COMMENTARY || Alberta and Canada well placed to seize AI opportunity
New funding of $125 million will build on strengths of UAlberta and others in Toronto/Waterloo and Montreal to make Canada a global leader in AI.
By DAVID TURPIN
Consider this: by 2025, artificial intelligence and machine learning technologies—and the products and businesses they will spark—are predicted to generate at least $50 trillion in global economic growth. In the past five years, venture capital flowing to AI start-ups worldwide increased from about $600 million to $5 billion. We are on the verge of an artificial intelligence and machine learning revolution that will transform every corner of society. Canada must be a leader in this revolution. Indeed, we can be because Canadian researchers are already in the lead.
Canadians—working in Canadian universities—are responsible for major discoveries in artificial intelligence and machine learning. At the University of Alberta, we are home to Richard Sutton, the world’s foremost expert in reinforcement learning (a subfield of machine learning), and to Jonathan Schaeffer, Michael Bowling and their teams, which are well-known for creating the AI systems that solved checkers and out-played human professionals in heads-up no-limit Texas hold'em poker.
The potential application of their research is serious business. No-limit Texas hold’em poker involves decision-making with imperfect or hidden information. Consider the potential of future applications in areas such as planning medical treatments or negotiating complex contracts where decision-making also occurs in the context of incomplete information. Other U of A machine learning research is leading to new applications in healthcare such as the development of intelligent artificial limbs and a highly accurate, low-cost tool for diagnosing tuberculosis.
The U of A’s Csaba Szepesvári is collaborating with Edmonton’s ISL Engineering on Drayton Valley’s water treatment facility. With the application of reinforcement learning, which uses algorithms that adapt to the control process in real time, water filtration is being optimized and energy consumption minimized, without sacrificing water quality.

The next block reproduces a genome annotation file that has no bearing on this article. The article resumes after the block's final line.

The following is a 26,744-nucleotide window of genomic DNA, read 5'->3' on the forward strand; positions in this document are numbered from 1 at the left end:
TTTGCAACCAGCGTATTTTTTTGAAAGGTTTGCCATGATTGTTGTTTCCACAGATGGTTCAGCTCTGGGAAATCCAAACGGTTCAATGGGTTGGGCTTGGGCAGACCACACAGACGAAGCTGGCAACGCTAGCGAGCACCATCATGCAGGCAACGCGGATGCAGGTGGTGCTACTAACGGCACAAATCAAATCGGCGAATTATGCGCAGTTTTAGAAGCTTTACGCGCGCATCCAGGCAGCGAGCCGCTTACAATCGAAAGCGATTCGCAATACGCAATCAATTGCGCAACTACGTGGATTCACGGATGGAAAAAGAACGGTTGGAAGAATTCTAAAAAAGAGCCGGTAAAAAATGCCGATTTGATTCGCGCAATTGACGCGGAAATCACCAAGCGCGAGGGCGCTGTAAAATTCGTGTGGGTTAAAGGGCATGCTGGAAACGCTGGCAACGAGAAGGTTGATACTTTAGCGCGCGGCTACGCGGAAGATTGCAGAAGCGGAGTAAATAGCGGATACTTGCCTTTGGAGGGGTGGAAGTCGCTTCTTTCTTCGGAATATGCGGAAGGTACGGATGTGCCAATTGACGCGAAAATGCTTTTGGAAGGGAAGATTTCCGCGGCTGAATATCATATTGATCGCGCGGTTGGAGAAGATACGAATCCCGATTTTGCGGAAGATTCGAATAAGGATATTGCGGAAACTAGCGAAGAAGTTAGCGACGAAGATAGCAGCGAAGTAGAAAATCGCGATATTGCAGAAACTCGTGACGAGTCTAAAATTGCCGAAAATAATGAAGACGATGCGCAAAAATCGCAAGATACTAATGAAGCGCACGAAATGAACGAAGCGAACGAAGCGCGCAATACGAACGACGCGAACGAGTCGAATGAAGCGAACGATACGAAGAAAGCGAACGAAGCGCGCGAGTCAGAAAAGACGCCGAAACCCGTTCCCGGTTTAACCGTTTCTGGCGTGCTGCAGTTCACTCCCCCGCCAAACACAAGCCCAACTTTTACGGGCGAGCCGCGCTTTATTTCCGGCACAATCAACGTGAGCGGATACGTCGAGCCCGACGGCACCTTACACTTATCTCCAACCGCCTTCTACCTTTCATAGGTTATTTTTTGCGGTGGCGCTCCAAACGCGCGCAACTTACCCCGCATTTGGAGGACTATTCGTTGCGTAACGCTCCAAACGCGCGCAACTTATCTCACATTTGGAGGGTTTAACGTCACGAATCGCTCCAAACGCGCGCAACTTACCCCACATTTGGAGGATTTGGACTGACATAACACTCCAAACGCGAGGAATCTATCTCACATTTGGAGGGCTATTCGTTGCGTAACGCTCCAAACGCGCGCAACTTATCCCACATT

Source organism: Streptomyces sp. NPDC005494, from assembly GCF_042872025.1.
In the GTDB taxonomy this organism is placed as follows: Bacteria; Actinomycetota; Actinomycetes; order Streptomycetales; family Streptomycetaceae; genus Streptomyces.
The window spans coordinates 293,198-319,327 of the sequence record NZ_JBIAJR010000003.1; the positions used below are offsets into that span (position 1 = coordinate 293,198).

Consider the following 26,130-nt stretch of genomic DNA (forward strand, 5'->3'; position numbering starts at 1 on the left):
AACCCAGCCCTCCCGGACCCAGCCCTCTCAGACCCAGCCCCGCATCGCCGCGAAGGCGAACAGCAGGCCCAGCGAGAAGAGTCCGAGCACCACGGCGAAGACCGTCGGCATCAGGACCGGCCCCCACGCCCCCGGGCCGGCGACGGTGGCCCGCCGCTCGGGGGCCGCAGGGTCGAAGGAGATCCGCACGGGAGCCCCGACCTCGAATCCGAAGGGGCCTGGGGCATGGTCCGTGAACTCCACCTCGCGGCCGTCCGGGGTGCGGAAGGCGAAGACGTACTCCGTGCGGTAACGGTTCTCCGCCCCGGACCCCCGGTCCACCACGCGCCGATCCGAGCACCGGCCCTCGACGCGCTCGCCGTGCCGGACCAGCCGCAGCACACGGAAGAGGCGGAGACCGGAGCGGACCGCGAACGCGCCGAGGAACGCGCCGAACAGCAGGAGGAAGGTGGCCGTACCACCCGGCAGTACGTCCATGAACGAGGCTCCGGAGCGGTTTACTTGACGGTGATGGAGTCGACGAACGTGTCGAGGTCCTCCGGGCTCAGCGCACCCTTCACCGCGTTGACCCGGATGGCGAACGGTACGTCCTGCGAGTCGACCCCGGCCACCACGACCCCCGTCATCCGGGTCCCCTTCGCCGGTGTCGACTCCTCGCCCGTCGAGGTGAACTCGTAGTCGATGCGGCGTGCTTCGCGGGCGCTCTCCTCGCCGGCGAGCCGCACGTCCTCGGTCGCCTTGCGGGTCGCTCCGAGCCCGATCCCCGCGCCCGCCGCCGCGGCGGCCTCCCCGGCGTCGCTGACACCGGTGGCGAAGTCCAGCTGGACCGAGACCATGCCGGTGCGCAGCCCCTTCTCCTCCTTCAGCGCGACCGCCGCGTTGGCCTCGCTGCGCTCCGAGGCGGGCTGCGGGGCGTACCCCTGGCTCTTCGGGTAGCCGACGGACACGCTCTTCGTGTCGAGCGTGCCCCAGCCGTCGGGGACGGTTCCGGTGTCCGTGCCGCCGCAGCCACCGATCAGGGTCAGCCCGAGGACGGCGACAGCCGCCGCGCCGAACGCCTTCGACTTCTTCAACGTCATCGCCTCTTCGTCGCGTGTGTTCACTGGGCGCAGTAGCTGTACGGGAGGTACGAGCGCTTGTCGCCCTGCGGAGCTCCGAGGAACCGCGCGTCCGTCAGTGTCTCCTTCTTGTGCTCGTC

Thanks to 15 years of sustained investment amounting to more than $40 million by the Alberta government, our artificial intelligence and machine learning research groups have been steadily growing in influence and impact. Today, our department of computing science is ranked second in the world for artificial intelligence, machine learning, and data mining, and its Alberta Machine Intelligence Institute (formerly Alberta Innovates Centre for Machine Learning) is Canada’s leading centre in the field of machine intelligence.
Couple the U of A’s research strengths with those found at the University of Toronto’s new Vector Institute and the Montreal Institute for Learning Algorithms at the Université de Montréal, and it is clear that Canada is well-positioned to build on its leadership role in the development of artificial intelligence.
But, big vision and big investments are needed to ensure the future benefits of Canada’s homegrown research expertise are realized here. On Thursday, Prime Minister Justin Trudeau formally launched a $125 million Pan-Canadian Artificial Intelligence Strategy, first announced in Budget 2017, which will be based in Edmonton, Toronto-Waterloo and Montreal.
Along with government, businesses across Canada are also ramping up investments in AI. In addition to the federal funding, the U of T’s Vector Institute has attracted $50 million from the Ontario government and another $80 million from 31 corporate donors. This past Tuesday, Quebec committed an additional $100 million to help fuel Montreal’s burgeoning AI sector.
Here in Alberta, RBC announced in January a partnership with our Alberta Machine Intelligence Institute. They plan to open an office in Edmonton, creating high-quality R&D jobs—and economic spin-off benefits in the millions. Brad Ferguson of Edmonton Economic Development Corporation reports that, in the last 12 months, he has received more inquiries about Edmonton’s emerging AI sector than any other opportunity.
This is an exciting start but there is enormous room for growth. Alberta has a huge opportunity to diversify its economy. In Edmonton, we have exceptional people doing cutting-edge research, but all of us—in universities, government, and the corporate sector—must now act together to preserve the gains we’ve made and capitalize on our strengths. We have an opportunity and it is up to us to realize the potential. Let us act quickly now to win big tomorrow.
David H. Turpin is president of the University of Alberta.